Do you remember, a few years ago now, when Dan Brown suddenly became the most popular author in the country for a year or so? People lapped up his mixture of poor prose and poor knowledge of history, geography, art – his books flew off the shelf, and led to the inevitable movie. The Da Vinci Code, closely followed by Angels and Demons, were just like the books – they believed that they were highbrow, without any real substance to them. The inexplicable third film, Inferno, follows the same pattern, with a bored-looking Tom Hanks going through the motions. At least it has some nice scenery again.
Professor of symbology Robert Langdon (Hanks) wakes up in an Italian hospital with amnesia, and teams up with Sienna Brooks (Felicity Jones), a doctor that he hopes will help him recover his memories. Langdon soon learns that he is fighting against a mysterious enemy with a plot based in one of history’s most enduring literary masterpieces – Dante’s Inferno. The professor, piecing together his fractured memory, realises that he must race across Europe to solve an ingenious riddle that threatens half of the human race. With enemies around every corner, Langdon must decode the mixture of classical art and futuristic science before it is too late.
Much like the books, there is little to Inferno, despite my efforts to make the plot sound engaging. The characters use big words and talk about art as though there is anything to it but, the moment you actually think about the story at all, it falls like a house of cards. I’m told by people who have read the book that the film is just like it, so in that respect, it’s a good job – in any other, though, it fails. This is a picture full of daft plot holes that stand up to no scrutiny (and a wonderfully underwhelming plot twist), and where we find flashbacks in flashbacks that are only marginally eclipsed by the CGI-dream sequences that help lower the ante, rather than suggesting the apocalypse may be any threat.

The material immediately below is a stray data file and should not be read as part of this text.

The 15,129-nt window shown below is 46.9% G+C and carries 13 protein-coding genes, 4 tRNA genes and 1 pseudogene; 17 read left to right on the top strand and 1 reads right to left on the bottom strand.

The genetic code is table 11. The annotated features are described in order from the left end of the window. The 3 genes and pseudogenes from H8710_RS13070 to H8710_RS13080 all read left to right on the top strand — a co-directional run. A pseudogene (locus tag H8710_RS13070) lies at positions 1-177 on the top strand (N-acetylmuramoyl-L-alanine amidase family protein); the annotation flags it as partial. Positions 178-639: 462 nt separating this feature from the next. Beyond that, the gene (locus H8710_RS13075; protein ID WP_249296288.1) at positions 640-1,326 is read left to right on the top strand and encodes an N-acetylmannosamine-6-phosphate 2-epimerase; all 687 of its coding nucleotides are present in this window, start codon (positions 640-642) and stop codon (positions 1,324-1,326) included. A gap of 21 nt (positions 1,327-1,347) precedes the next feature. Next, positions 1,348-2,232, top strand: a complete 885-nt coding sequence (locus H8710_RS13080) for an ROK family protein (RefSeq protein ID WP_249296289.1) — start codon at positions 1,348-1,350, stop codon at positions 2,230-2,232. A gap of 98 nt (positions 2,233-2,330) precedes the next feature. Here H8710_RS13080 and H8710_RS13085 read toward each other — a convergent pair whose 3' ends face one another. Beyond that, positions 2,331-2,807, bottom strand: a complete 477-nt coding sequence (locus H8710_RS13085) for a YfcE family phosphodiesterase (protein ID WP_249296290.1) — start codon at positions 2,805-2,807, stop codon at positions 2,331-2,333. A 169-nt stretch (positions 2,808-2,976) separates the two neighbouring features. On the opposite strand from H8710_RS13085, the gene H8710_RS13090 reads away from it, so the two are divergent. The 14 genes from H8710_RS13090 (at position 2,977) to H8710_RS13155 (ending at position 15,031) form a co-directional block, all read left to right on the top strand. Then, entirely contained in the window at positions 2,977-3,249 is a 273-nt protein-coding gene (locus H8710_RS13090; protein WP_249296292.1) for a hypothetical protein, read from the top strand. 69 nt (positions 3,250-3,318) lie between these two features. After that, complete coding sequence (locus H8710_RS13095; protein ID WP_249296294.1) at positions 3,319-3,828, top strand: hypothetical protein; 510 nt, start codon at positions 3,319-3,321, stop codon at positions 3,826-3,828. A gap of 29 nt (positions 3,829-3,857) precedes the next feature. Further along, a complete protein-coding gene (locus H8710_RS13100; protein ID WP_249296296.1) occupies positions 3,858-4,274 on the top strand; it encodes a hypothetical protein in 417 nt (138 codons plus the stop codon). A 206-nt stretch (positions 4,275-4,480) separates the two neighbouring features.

The film manages to commit a cinema undoable in wasting Tom Hanks – here, he gives a performance that seems as though he simply wasn’t trying. It’s now his third film as the character, and he has failed to make the man even remotely engaging. Jones adds a bit of pep, but she works more as plot device than person, striving to keep the movie moving forward at all times. Our supporting cast is a touch more interesting – Sidse Babett Knudsen plays a WHO agent who is underserved by a subplot about Langdon’s past, but she feels a real character. We also get a bit of levity from Irrfan Khan, as the shadowy head of a security company or something.
It is a shame that the source material is quite so dull, because director Ron Howard is a competent hand behind the cinema, and he manages to generate a sense of urgency against all odds. The set-pieces and chases aren’t too good, but the pacing means that you never feel as though it has stalled at any point and, perhaps more importantly with films like this, it always remains impressive to look at. The direction and the cinematography mean that your eyes will be treated, even if your brain isn’t.
Perhaps I’m overthinking a film like Inferno, and that its generic popcorn thrills should be sufficient – it tries to have a complicated story (and when it doesn’t, it buries you in plotlines), but its focus is on thrilling first and foremost. But then, it doesn’t even really manage to do that. This is shallow stuff masquerading as high art, and I imagine you’ll be able to find something better on the big screen.
Director: Ron Howard
Cast: Tom Hanks (Robert Langdon), Felicity Jones (Sienna Brooks), Omar Sy (Christoph Bouchard), Irrfan Khan (Harry Sims), Sidse Babett Knudsen (Elizabeth Sinskey), Ben Foster (Betrand Zobrist)
Running Time: 121 Mins